Asia offers opportunities for UK red meat exports

Coronavirus has significantly impacted global trade, but there remains a myriad of opportunities for UK red meat exports – particularly in the Asian marketplace.
calendar icon 9 June 2020
clock icon 4 minute read

Latest research shows that so far this year, pork production has fallen by almost 17 percent with expectations of a further drop to around 52 per cent by the end of the year.

“We predict it could take a decade for the country’s pork sector to recover,” added Rupert. "Therefore, there is a real opportunity to potentially increase volumes over the next five to ten years.”

Rupert also explored how Asian markets are emerging from coronavirus, with almost 90 percent of Chinese employees back in work. However, in restaurants and canteens trade remains down between 30 and 40 percent and tourist travel is very limited.

He also stated that with the US expected to increase its pork exports to China following a brief hiatus as a result of the coronavirus, competition for the Chinese marketplace looks set to intensify – therefore increasing the need for the UK to further develop a wide range of export opportunities.

During his presentation, AHDB’s Head of Asia Pacific Jonathan Eckley continued to stress the importance of markets such as Taiwan and Singapore, by highlighting the ongoing work of AHDB’s export team in these key markets.

He said: “While inward and outward missions have been cancelled due to coronavirus, the work of AHDB’s export team continues and we are working collaboratively with agencies and partners in a number of markets to fly the flag for the UK’s red meat sector.”

Jonathan also gave an overview of the UK’s red meat exports in 2019 – which saw over £1.5 billion worth of pork, lamb and beef shipped to markets around the world.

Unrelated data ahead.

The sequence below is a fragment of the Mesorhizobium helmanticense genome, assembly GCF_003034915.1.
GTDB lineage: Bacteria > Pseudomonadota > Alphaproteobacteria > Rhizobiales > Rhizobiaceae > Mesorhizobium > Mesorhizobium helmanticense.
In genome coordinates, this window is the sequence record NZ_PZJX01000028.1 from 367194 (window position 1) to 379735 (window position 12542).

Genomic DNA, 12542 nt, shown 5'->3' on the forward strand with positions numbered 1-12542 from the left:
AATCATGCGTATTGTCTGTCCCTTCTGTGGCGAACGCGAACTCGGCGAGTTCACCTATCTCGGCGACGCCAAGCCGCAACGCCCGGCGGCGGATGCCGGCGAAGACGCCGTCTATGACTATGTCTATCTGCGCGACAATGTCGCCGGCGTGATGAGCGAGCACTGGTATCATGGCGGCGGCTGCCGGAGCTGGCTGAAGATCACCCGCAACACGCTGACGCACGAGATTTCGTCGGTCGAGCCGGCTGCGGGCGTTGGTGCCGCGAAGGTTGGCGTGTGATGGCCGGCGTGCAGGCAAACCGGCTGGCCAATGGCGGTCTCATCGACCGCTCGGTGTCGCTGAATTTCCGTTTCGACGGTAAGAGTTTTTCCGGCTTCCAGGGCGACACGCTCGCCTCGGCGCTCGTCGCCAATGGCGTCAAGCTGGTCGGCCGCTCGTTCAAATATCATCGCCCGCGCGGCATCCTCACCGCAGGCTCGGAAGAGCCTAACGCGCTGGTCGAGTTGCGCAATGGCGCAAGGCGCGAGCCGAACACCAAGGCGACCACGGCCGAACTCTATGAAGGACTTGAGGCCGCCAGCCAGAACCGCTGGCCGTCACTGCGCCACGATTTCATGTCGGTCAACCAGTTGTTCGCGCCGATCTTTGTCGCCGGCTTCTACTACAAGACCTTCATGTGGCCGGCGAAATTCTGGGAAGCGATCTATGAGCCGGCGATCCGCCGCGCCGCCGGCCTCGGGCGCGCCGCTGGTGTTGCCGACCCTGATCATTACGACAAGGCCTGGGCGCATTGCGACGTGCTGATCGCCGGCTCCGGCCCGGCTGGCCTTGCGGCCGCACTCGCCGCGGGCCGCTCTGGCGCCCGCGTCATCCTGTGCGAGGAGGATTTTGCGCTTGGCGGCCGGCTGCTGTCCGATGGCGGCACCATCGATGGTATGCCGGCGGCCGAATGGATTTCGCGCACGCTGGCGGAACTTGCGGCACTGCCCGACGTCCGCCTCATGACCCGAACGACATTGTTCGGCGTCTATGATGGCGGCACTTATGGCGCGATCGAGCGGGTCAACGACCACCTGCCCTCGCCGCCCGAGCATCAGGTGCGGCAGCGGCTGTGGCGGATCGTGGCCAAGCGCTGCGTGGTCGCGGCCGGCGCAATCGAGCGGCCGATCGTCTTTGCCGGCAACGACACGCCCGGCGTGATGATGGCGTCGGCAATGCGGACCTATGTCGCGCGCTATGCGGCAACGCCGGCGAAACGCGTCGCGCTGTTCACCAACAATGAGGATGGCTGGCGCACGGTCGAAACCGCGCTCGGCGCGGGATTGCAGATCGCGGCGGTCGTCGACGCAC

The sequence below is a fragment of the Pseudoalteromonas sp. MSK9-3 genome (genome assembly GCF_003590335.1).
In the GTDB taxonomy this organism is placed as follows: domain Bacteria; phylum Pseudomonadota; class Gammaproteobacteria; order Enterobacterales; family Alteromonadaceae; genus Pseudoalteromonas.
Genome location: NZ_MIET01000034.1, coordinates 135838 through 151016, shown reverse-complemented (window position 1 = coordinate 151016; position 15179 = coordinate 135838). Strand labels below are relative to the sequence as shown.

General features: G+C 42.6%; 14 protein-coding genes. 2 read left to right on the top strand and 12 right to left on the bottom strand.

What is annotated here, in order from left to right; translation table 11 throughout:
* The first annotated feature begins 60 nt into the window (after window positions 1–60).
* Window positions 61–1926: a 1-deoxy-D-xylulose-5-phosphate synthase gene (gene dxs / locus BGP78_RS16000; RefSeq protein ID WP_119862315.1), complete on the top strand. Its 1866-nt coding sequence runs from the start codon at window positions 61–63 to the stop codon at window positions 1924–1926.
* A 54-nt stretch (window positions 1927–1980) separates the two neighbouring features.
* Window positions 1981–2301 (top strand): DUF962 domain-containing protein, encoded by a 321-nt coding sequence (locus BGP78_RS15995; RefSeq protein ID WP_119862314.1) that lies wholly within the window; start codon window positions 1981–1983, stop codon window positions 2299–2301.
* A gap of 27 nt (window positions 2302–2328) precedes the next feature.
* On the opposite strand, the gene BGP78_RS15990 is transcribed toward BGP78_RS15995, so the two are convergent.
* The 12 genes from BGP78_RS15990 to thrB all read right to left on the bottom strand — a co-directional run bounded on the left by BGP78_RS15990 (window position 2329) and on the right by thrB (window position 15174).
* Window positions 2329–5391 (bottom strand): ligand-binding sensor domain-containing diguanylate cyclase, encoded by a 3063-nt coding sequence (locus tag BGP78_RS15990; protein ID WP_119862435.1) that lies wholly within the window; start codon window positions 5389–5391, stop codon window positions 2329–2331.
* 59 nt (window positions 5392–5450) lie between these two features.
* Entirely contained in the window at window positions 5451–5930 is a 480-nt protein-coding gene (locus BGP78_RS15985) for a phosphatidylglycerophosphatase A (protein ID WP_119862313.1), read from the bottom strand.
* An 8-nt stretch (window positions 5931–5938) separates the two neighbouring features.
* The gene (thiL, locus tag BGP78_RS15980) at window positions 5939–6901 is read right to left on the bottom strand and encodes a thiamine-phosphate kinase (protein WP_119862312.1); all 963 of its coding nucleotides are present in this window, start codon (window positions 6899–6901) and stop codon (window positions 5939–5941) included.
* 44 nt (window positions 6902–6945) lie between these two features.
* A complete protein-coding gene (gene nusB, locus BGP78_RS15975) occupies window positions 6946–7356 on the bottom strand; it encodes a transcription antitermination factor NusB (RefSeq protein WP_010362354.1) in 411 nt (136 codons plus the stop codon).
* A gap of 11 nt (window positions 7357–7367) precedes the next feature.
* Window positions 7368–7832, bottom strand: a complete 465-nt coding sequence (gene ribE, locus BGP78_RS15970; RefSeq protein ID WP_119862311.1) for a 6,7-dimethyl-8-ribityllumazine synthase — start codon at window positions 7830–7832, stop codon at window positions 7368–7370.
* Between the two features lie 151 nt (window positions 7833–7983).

He then highlighted the challenges at the start of 2020 following lockdown in China, which resulted in some logistical disruptions affecting shipments. However, by the end of March UK pig meat exports had again surpassed year earlier levels, driven by increased demand as logistics started to ease in China. But he stressed that the UK was continuing to "weather the storm" and cope with the many challenges it faced.

Jonathan said: “We know that it is a very challenging time, not just for the UK, but work is ongoing to promote the high quality of our red meat to new and emerging markets. Travel restrictions will continue to cause difficulties for us and other nations, but we are finding new and innovative ways of working to ensure that the UK is well positioned to benefit from all future global opportunities.”

If you missed the webinar you can listen here . A second webinar is due to be held on 2 July and will focus on the US market.

© 2000 - 2024 - Global Ag Media. All Rights Reserved | No part of this site may be reproduced without permission.